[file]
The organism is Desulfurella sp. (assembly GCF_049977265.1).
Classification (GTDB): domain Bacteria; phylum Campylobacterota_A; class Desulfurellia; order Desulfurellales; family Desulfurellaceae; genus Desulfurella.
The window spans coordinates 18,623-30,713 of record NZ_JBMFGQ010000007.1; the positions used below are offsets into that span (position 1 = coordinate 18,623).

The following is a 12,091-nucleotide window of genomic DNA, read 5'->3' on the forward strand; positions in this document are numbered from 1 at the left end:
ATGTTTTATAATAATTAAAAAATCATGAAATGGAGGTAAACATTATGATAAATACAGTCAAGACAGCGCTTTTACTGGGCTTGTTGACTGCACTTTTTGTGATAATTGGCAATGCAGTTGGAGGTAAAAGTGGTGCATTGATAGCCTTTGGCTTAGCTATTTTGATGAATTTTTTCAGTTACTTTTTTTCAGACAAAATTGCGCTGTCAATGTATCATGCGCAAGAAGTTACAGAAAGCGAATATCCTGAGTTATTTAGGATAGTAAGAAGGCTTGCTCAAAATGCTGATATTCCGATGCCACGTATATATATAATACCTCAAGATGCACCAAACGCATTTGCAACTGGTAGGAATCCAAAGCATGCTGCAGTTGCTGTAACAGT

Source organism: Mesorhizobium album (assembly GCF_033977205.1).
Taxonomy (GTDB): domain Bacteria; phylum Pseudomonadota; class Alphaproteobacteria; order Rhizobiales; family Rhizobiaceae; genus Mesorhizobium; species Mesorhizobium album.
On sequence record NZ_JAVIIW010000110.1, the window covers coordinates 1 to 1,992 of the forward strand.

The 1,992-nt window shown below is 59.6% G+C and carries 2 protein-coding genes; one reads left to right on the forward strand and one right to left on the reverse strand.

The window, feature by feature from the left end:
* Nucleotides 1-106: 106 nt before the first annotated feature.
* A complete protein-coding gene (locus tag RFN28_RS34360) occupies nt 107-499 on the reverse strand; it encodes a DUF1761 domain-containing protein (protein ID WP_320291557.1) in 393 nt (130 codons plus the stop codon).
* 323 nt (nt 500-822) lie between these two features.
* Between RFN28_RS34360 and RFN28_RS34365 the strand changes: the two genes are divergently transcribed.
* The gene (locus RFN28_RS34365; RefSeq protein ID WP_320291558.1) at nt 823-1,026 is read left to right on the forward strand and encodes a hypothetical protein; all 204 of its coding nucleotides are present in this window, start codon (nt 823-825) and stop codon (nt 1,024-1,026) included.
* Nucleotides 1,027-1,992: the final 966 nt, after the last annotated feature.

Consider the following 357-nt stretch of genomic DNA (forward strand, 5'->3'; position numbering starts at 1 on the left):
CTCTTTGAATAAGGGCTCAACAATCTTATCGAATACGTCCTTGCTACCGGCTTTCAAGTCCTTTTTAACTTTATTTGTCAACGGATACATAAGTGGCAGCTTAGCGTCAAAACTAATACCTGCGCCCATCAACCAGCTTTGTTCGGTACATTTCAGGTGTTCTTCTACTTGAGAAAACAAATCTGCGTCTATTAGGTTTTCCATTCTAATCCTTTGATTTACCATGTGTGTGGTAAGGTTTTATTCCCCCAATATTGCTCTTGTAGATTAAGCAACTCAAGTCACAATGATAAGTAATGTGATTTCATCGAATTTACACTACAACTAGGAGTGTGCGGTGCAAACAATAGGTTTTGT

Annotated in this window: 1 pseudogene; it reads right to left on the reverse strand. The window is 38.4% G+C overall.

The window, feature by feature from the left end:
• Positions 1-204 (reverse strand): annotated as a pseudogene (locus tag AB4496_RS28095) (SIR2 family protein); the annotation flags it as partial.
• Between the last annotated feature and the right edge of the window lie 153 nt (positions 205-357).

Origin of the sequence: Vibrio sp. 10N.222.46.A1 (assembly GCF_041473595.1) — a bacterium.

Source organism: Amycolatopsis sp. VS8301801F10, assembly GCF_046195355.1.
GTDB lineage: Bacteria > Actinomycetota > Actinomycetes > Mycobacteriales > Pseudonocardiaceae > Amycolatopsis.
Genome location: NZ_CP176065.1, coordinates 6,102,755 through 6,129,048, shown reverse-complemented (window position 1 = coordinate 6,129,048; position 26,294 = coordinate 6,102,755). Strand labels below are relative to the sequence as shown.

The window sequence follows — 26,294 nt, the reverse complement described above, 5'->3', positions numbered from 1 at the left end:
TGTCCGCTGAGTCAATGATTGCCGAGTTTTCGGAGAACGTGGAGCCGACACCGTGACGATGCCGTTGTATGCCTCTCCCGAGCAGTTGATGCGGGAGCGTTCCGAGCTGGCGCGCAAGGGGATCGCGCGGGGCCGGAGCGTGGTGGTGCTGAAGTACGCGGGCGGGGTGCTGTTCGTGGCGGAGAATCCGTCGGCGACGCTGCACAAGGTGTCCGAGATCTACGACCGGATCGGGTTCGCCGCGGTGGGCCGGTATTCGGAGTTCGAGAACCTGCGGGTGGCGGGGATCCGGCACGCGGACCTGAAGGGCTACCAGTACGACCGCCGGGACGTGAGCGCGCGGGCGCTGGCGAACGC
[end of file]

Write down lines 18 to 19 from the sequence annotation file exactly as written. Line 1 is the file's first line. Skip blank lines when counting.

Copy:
CTCTTTGAATAAGGGCTCAACAATCTTATCGAATACGTCCTTGCTACCGGCTTTCAAGTCCTTTTTAACTTTATTTGTCAACGGATACATAAGTGGCAGCTTAGCGTCAAAACTAATACCTGCGCCCATCAACCAGCTTTGTTCGGTACATTTCAGGTGTTCTTCTACTTGAGAAAACAAATCTGCGTCTATTAGGTTTTCCATTCTAATCCTTTGATTTACCATGTGTGTGGTAAGGTTTTATTCCCCCAATATTGCTCTTGTAGATTAAGCAACTCAAGTCACAATGATAAGTAATGTGATTTCATCGAATTTACACTACAACTAGGAGTGTGCGGTGCAAACAATAGGTTTTGT

Annotated in this window: 1 pseudogene; it reads right to left on the reverse strand. The window is 38.4% G+C overall.